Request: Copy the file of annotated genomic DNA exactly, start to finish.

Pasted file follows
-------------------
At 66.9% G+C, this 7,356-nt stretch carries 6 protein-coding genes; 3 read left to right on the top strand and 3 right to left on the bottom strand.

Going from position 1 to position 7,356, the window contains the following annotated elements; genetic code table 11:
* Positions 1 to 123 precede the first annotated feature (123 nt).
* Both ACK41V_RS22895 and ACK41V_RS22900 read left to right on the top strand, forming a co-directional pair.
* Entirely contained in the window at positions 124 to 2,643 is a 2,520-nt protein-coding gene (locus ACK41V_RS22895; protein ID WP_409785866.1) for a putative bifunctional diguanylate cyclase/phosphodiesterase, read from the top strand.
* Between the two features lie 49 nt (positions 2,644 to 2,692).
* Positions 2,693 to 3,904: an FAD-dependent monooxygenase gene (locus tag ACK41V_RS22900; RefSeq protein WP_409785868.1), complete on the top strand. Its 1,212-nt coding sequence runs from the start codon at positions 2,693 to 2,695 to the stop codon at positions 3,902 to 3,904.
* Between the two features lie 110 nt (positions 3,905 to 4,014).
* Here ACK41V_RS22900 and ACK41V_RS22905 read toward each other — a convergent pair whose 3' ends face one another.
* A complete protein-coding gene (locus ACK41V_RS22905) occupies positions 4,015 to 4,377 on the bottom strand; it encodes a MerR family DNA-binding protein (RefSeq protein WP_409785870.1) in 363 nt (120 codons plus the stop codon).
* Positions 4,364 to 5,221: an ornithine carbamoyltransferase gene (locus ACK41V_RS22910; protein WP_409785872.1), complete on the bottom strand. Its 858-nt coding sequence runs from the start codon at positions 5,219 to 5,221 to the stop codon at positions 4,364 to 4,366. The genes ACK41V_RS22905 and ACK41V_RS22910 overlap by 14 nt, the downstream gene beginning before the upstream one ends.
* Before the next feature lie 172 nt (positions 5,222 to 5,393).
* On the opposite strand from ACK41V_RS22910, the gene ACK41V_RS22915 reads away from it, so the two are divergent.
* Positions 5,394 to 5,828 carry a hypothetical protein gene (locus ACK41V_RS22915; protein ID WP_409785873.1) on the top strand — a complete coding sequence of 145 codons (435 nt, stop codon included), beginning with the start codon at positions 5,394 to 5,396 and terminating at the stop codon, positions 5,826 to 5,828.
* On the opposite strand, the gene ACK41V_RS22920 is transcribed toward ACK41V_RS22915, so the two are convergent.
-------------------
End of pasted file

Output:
At 66.9% G+C, this 7,356-nt stretch carries 6 protein-coding genes; 3 read left to right on the top strand and 3 right to left on the bottom strand.

Going from position 1 to position 7,356, the window contains the following annotated elements; genetic code table 11:
* Positions 1 to 123 precede the first annotated feature (123 nt).
* Both ACK41V_RS22895 and ACK41V_RS22900 read left to right on the top strand, forming a co-directional pair.
* Entirely contained in the window at positions 124 to 2,643 is a 2,520-nt protein-coding gene (locus ACK41V_RS22895; protein ID WP_409785866.1) for a putative bifunctional diguanylate cyclase/phosphodiesterase, read from the top strand.
* Between the two features lie 49 nt (positions 2,644 to 2,692).
* Positions 2,693 to 3,904: an FAD-dependent monooxygenase gene (locus tag ACK41V_RS22900; RefSeq protein WP_409785868.1), complete on the top strand. Its 1,212-nt coding sequence runs from the start codon at positions 2,693 to 2,695 to the stop codon at positions 3,902 to 3,904.
* Between the two features lie 110 nt (positions 3,905 to 4,014).
* Here ACK41V_RS22900 and ACK41V_RS22905 read toward each other — a convergent pair whose 3' ends face one another.
* A complete protein-coding gene (locus ACK41V_RS22905) occupies positions 4,015 to 4,377 on the bottom strand; it encodes a MerR family DNA-binding protein (RefSeq protein WP_409785870.1) in 363 nt (120 codons plus the stop codon).
* Positions 4,364 to 5,221: an ornithine carbamoyltransferase gene (locus ACK41V_RS22910; protein WP_409785872.1), complete on the bottom strand. Its 858-nt coding sequence runs from the start codon at positions 5,219 to 5,221 to the stop codon at positions 4,364 to 4,366. The genes ACK41V_RS22905 and ACK41V_RS22910 overlap by 14 nt, the downstream gene beginning before the upstream one ends.
* Before the next feature lie 172 nt (positions 5,222 to 5,393).
* On the opposite strand from ACK41V_RS22910, the gene ACK41V_RS22915 reads away from it, so the two are divergent.
* Positions 5,394 to 5,828 carry a hypothetical protein gene (locus ACK41V_RS22915; protein ID WP_409785873.1) on the top strand — a complete coding sequence of 145 codons (435 nt, stop codon included), beginning with the start codon at positions 5,394 to 5,396 and terminating at the stop codon, positions 5,826 to 5,828.
* On the opposite strand, the gene ACK41V_RS22920 is transcribed toward ACK41V_RS22915, so the two are convergent.